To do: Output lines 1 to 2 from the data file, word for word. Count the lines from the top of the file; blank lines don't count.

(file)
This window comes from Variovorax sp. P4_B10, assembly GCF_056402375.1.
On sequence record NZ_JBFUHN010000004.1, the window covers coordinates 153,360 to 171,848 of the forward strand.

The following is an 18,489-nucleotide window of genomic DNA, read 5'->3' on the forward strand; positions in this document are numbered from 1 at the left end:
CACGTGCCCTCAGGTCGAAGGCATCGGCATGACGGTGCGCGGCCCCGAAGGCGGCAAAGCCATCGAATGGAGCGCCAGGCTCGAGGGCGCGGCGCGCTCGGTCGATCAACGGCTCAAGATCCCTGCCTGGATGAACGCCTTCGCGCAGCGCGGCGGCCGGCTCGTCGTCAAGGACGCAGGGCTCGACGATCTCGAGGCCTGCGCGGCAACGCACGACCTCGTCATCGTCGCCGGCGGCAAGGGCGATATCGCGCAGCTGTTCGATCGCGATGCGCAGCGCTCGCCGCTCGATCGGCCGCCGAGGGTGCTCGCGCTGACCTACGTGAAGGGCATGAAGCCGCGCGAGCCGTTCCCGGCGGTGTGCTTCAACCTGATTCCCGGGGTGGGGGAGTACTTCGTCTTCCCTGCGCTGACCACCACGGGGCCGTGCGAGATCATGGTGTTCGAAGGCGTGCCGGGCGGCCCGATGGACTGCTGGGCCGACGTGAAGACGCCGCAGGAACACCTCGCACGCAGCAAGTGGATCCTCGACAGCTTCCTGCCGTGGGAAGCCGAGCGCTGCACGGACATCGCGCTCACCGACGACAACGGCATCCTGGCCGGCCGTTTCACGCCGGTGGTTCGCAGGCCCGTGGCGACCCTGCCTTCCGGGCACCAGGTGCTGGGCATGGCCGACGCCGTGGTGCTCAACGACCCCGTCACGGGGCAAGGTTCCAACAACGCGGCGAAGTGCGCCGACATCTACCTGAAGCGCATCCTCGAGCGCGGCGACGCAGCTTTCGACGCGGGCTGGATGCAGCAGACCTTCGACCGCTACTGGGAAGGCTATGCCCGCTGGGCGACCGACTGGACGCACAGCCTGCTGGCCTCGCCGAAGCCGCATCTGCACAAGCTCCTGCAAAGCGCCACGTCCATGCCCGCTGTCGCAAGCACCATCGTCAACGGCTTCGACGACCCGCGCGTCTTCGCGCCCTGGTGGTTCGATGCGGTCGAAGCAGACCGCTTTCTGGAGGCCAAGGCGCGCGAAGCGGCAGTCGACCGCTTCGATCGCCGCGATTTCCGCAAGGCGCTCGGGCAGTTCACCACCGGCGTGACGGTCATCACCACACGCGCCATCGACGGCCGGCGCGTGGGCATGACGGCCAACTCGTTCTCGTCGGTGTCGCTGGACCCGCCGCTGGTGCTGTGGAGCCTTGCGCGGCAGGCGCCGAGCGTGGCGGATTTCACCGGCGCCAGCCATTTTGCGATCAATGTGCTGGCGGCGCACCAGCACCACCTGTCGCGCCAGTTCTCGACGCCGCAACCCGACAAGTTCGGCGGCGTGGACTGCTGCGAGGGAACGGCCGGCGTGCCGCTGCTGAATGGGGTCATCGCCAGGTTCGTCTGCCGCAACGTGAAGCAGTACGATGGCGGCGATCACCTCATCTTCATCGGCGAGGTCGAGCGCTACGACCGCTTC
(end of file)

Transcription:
This window comes from Variovorax sp. P4_B10, assembly GCF_056402375.1.
On sequence record NZ_JBFUHN010000004.1, the window covers coordinates 153,360 to 171,848 of the forward strand.